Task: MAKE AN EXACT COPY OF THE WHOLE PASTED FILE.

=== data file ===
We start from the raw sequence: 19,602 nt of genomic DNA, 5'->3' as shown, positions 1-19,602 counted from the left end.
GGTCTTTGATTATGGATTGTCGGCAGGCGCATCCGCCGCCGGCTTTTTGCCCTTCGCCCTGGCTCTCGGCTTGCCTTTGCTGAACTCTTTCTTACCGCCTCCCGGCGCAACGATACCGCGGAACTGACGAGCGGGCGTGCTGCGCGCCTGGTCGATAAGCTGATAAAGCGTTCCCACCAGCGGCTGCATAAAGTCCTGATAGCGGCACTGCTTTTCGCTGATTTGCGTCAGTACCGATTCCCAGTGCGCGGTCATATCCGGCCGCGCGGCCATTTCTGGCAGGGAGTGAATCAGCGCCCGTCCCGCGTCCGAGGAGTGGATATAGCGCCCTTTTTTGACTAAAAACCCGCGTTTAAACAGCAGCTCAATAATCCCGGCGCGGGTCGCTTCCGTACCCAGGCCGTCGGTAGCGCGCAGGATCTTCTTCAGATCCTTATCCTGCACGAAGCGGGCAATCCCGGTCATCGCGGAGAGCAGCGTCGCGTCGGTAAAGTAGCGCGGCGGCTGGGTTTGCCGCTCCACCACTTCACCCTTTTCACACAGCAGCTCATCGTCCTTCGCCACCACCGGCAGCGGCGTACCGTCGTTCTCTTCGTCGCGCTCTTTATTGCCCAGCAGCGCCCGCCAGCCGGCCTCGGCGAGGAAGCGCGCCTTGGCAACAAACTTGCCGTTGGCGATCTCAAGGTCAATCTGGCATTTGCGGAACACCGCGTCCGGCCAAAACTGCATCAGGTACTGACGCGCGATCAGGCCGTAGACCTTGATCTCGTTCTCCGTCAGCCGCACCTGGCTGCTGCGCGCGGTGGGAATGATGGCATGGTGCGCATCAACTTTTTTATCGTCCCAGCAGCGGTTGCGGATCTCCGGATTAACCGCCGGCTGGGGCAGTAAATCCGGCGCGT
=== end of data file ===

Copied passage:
We start from the raw sequence: 19,602 nt of genomic DNA, 5'->3' as shown, positions 1-19,602 counted from the left end.
GGTCTTTGATTATGGATTGTCGGCAGGCGCATCCGCCGCCGGCTTTTTGCCCTTCGCCCTGGCTCTCGGCTTGCCTTTGCTGAACTCTTTCTTACCGCCTCCCGGCGCAACGATACCGCGGAACTGACGAGCGGGCGTGCTGCGCGCCTGGTCGATAAGCTGATAAAGCGTTCCCACCAGCGGCTGCATAAAGTCCTGATAGCGGCACTGCTTTTCGCTGATTTGCGTCAGTACCGATTCCCAGTGCGCGGTCATATCCGGCCGCGCGGCCATTTCTGGCAGGGAGTGAATCAGCGCCCGTCCCGCGTCCGAGGAGTGGATATAGCGCCCTTTTTTGACTAAAAACCCGCGTTTAAACAGCAGCTCAATAATCCCGGCGCGGGTCGCTTCCGTACCCAGGCCGTCGGTAGCGCGCAGGATCTTCTTCAGATCCTTATCCTGCACGAAGCGGGCAATCCCGGTCATCGCGGAGAGCAGCGTCGCGTCGGTAAAGTAGCGCGGCGGCTGGGTTTGCCGCTCCACCACTTCACCCTTTTCACACAGCAGCTCATCGTCCTTCGCCACCACCGGCAGCGGCGTACCGTCGTTCTCTTCGTCGCGCTCTTTATTGCCCAGCAGCGCCCGCCAGCCGGCCTCGGCGAGGAAGCGCGCCTTGGCAACAAACTTGCCGTTGGCGATCTCAAGGTCAATCTGGCATTTGCGGAACACCGCGTCCGGCCAAAACTGCATCAGGTACTGACGCGCGATCAGGCCGTAGACCTTGATCTCGTTCTCCGTCAGCCGCACCTGGCTGCTGCGCGCGGTGGGAATGATGGCATGGTGCGCATCAACTTTTTTATCGTCCCAGCAGCGGTTGCGGATCTCCGGATTAACCGCCGGCTGGGGCAGTAAATCCGGCGCGT